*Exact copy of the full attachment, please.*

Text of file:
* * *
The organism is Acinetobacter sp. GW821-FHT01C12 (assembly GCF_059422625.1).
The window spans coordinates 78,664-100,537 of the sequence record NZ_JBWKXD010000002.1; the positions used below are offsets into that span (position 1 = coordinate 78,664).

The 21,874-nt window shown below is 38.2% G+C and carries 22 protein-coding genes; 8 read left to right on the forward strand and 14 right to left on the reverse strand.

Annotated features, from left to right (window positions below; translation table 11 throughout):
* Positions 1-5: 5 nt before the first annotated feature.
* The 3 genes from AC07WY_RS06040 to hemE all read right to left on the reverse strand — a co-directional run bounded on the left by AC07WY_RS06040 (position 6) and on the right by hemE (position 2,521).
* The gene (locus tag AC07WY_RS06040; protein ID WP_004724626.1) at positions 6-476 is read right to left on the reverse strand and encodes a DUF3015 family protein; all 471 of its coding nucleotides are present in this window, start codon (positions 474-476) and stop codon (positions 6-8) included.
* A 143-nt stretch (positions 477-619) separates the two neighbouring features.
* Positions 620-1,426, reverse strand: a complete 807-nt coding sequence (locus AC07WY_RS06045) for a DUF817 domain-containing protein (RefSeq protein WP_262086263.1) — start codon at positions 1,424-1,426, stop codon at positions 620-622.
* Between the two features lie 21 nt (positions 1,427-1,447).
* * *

The organism is Acinetobacter sp. GW821-FHT01C12 (assembly GCF_059422625.1).
The window spans coordinates 78,664-100,537 of the sequence record NZ_JBWKXD010000002.1; the positions used below are offsets into that span (position 1 = coordinate 78,664).

The 21,874-nt window shown below is 38.2% G+C and carries 22 protein-coding genes; 8 read left to right on the forward strand and 14 right to left on the reverse strand.

Annotated features, from left to right (window positions below; translation table 11 throughout):
* Positions 1-5: 5 nt before the first annotated feature.
* The 3 genes from AC07WY_RS06040 to hemE all read right to left on the reverse strand — a co-directional run bounded on the left by AC07WY_RS06040 (position 6) and on the right by hemE (position 2,521).
* The gene (locus tag AC07WY_RS06040; protein ID WP_004724626.1) at positions 6-476 is read right to left on the reverse strand and encodes a DUF3015 family protein; all 471 of its coding nucleotides are present in this window, start codon (positions 474-476) and stop codon (positions 6-8) included.
* A 143-nt stretch (positions 477-619) separates the two neighbouring features.
* Positions 620-1,426, reverse strand: a complete 807-nt coding sequence (locus AC07WY_RS06045) for a DUF817 domain-containing protein (RefSeq protein WP_262086263.1) — start codon at positions 1,424-1,426, stop codon at positions 620-622.
* Between the two features lie 21 nt (positions 1,427-1,447).